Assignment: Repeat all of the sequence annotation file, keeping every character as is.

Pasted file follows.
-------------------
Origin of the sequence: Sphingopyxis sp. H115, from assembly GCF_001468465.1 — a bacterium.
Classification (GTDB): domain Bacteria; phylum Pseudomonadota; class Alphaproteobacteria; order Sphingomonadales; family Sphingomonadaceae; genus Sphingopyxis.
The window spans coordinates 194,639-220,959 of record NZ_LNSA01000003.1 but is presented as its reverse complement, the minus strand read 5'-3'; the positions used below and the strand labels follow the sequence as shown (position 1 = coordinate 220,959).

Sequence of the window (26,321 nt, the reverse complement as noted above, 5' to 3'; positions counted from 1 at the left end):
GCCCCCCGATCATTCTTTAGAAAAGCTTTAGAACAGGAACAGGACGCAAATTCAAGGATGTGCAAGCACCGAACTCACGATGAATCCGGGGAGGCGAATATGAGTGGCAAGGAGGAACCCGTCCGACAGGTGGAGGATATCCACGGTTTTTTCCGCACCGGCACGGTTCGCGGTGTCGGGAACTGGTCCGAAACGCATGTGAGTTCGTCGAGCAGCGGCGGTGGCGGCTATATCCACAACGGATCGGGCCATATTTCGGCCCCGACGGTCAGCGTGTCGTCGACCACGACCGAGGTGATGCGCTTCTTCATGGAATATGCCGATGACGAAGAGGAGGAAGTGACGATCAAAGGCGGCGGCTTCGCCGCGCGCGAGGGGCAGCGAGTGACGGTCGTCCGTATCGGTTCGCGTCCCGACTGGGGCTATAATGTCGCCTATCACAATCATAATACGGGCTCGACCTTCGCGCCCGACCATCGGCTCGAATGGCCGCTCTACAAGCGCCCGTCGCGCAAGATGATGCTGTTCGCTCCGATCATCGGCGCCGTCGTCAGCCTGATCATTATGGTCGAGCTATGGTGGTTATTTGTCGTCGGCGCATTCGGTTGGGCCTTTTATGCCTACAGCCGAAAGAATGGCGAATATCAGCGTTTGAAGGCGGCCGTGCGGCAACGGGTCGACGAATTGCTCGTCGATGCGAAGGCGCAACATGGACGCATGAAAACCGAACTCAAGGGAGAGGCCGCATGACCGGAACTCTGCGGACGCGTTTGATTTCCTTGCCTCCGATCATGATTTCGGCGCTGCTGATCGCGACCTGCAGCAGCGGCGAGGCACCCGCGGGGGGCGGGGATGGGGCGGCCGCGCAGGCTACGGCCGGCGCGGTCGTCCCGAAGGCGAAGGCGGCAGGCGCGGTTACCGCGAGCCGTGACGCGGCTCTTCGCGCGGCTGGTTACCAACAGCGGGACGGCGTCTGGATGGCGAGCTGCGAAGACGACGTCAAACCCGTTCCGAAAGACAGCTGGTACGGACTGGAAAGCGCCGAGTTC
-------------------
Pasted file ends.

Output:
Origin of the sequence: Sphingopyxis sp. H115, from assembly GCF_001468465.1 — a bacterium.
Classification (GTDB): domain Bacteria; phylum Pseudomonadota; class Alphaproteobacteria; order Sphingomonadales; family Sphingomonadaceae; genus Sphingopyxis.
The window spans coordinates 194,639-220,959 of record NZ_LNSA01000003.1 but is presented as its reverse complement, the minus strand read 5'-3'; the positions used below and the strand labels follow the sequence as shown (position 1 = coordinate 220,959).

Sequence of the window (26,321 nt, the reverse complement as noted above, 5' to 3'; positions counted from 1 at the left end):
GCCCCCCGATCATTCTTTAGAAAAGCTTTAGAACAGGAACAGGACGCAAATTCAAGGATGTGCAAGCACCGAACTCACGATGAATCCGGGGAGGCGAATATGAGTGGCAAGGAGGAACCCGTCCGACAGGTGGAGGATATCCACGGTTTTTTCCGCACCGGCACGGTTCGCGGTGTCGGGAACTGGTCCGAAACGCATGTGAGTTCGTCGAGCAGCGGCGGTGGCGGCTATATCCACAACGGATCGGGCCATATTTCGGCCCCGACGGTCAGCGTGTCGTCGACCACGACCGAGGTGATGCGCTTCTTCATGGAATATGCCGATGACGAAGAGGAGGAAGTGACGATCAAAGGCGGCGGCTTCGCCGCGCGCGAGGGGCAGCGAGTGACGGTCGTCCGTATCGGTTCGCGTCCCGACTGGGGCTATAATGTCGCCTATCACAATCATAATACGGGCTCGACCTTCGCGCCCGACCATCGGCTCGAATGGCCGCTCTACAAGCGCCCGTCGCGCAAGATGATGCTGTTCGCTCCGATCATCGGCGCCGTCGTCAGCCTGATCATTATGGTCGAGCTATGGTGGTTATTTGTCGTCGGCGCATTCGGTTGGGCCTTTTATGCCTACAGCCGAAAGAATGGCGAATATCAGCGTTTGAAGGCGGCCGTGCGGCAACGGGTCGACGAATTGCTCGTCGATGCGAAGGCGCAACATGGACGCATGAAAACCGAACTCAAGGGAGAGGCCGCATGACCGGAACTCTGCGGACGCGTTTGATTTCCTTGCCTCCGATCATGATTTCGGCGCTGCTGATCGCGACCTGCAGCAGCGGCGAGGCACCCGCGGGGGGCGGGGATGGGGCGGCCGCGCAGGCTACGGCCGGCGCGGTCGTCCCGAAGGCGAAGGCGGCAGGCGCGGTTACCGCGAGCCGTGACGCGGCTCTTCGCGCGGCTGGTTACCAACAGCGGGACGGCGTCTGGATGGCGAGCTGCGAAGACGACGTCAAACCCGTTCCGAAAGACAGCTGGTACGGACTGGAAAGCGCCGAGTTC